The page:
A colonial widow, recently arrived in New Zealand from England, answers an advertisement from a stoic settler for a wife. They agree to an arrangement. Later Mrs Brown forms an attachment to their Māori servant girl Atawhai, and slowly learns the secret behind her presence. Written by playwright April Phillips (who also plays Mrs Brown) this short film was directed by Christchurch theatre director Craig Hutchison. It was filmed at Wellington's Nairn Street Cottage. ‘Utu Pihikete’ was a derogatory term for half-caste children meaning “paid for in biscuits”.
Hastings-bred former All Black Josh Kronfeld returns to the 'fruitbowl' of New Zealand to meet immigrants, in this series celebrating diversity. Adversity and sadness are key themes in this episode; an Indian "untouchable" caste family face being separated, after the parents overstayed, while Bosnian rapper Genocide draws on his war-ravaged childhood for inspiration. On a lighter note, Zimbawee-born Sandy Densem creates art using a mollusc shell design popular in her home country, and a South African family keeps tradition alive by making and selling boerewors (sausages) at markets.
Matt Heath and Chris Strapp dragged their characters from bogan TV series Back of the Y to the big screen for this movie, which follows Randy Cambell's rocket car driven mission to be "New Zealand’s greatest living stuntman". Gross and petrol-fuelled mayhem ensues, as Cambell romances a one-legged female Evil Knievel and fights a family curse. Scott Weinberg (Cinematical) praised this "cross between The Road Warrior, Mad Magazine and Jackass" as "loud, raucous and adorably stupid" when it premiered at US festival South by Southwest in 2007.
Though it plays hell with cameras, Antarctica has long fascinated filmmakers. This hour-long National Film Unit documentary was assembled from a five-part TV series of the same name. There are looks at scientific research, early explorers, and Antarctica's affect on global climate. Made four decades ago, the programme warns of a possible "new and potentially dangerous warming period", and calls the greenhouse effect a "controversial scientific theory". The large cast includes penguins, a seal birth (clip two) and a heavyweight team of Kiwi scientists.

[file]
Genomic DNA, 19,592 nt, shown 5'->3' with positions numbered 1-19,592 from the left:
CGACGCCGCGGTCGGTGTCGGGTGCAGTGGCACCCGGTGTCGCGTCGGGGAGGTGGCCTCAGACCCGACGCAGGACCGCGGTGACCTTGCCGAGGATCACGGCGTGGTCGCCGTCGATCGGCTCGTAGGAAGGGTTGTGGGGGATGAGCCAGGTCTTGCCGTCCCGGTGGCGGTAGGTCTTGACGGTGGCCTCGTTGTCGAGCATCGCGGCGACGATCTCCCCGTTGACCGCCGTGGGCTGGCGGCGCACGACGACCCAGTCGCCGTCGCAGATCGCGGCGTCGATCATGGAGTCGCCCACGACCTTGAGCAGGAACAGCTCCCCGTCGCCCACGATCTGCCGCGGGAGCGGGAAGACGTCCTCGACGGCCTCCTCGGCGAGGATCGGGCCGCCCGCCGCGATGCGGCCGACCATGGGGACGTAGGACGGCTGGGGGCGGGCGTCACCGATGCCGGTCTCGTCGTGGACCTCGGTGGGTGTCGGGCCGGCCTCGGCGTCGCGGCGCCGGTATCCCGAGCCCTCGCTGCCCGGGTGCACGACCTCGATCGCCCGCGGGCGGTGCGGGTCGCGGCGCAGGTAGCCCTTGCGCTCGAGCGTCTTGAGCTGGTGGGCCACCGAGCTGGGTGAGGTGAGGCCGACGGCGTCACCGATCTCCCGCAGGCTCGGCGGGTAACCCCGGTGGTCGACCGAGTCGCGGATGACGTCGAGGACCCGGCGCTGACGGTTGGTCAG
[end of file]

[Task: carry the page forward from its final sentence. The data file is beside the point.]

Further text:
This 1983 film looks at New Zealand in World War II, via a compilation of footage from the National Film Unit’s Weekly Review newsreel series, which screened in NZ cinemas from 1941 to 1946. It begins with Prime Minister Savage’s “where Britain goes, we go” speech, and covers campaigns in Europe, Africa and the Pacific, and life on the home front. The propaganda film excerpts are augmented with narration and graphics giving context to the war effort. Helen Martin called it "a fascinating record of documentary filmmaking at a crucial time in the country’s history".
Sons for the Return Home tells the story of a Romeo and Juliet romance between students Sione, a NZ-raised Samoan, and Sarah, a middle class palagi. Director Paul Maunder shifts between time and setting (London, Wellington, Samoa) in adapting Albert Wendt's landmark 1973 novel. Sons was the first feature film attentive to Samoan experience in NZ — alongside themes of identity, racism and social and sexual consciousness. In this excerpt Sione meets Sarah's parents, and his tin'a has him scrubbing their Newtown pavement prior to Sarah's reciprocal visit.
This 1976 documentary examines India’s third Prime Minister, Indira Gandhi. Her father took office as Prime Minister in 1947, the day India became independent from Britain. Framed around an extended interview with Gandhi, reporter Dairne Shanahan explores India and Indira’s history, and her controversial ‘emergency’ governing of the democracy’s 600 million people. The documentary was directed by Barry Barclay. As this article explains, Shanahan hoped it would be the pilot for a series, but it was never made. In October 1984 Gandhi was assassinated by two of her bodyguards.